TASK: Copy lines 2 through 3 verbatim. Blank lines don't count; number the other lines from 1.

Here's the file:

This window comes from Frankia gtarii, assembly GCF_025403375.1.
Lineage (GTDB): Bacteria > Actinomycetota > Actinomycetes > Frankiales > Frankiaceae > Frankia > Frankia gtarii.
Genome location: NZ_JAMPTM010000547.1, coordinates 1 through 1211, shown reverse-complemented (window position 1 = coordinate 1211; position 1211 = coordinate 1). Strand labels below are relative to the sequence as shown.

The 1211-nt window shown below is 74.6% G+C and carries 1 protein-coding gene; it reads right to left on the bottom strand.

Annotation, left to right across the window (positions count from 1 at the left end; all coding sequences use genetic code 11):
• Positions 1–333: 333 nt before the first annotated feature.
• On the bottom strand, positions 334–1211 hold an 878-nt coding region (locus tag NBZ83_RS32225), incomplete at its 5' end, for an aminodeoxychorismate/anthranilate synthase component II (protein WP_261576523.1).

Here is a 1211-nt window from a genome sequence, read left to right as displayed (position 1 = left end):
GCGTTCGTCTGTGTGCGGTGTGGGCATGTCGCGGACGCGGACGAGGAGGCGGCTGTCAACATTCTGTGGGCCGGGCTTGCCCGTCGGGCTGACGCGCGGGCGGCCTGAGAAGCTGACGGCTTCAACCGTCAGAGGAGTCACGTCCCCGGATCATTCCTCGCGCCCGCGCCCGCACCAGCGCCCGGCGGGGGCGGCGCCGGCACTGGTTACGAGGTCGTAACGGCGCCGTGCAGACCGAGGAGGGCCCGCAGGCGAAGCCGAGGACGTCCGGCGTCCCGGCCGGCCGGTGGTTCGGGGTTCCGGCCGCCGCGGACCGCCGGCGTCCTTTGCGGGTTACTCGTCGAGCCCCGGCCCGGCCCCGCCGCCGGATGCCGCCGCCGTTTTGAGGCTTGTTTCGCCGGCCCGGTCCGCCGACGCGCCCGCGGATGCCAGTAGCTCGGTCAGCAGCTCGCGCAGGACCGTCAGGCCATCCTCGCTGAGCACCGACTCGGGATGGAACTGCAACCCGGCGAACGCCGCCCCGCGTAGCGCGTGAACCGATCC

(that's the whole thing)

Lineage (GTDB): Bacteria > Actinomycetota > Actinomycetes > Frankiales > Frankiaceae > Frankia > Frankia gtarii.
Genome location: NZ_JAMPTM010000547.1, coordinates 1 through 1211, shown reverse-complemented (window position 1 = coordinate 1211; position 1211 = coordinate 1). Strand labels below are relative to the sequence as shown.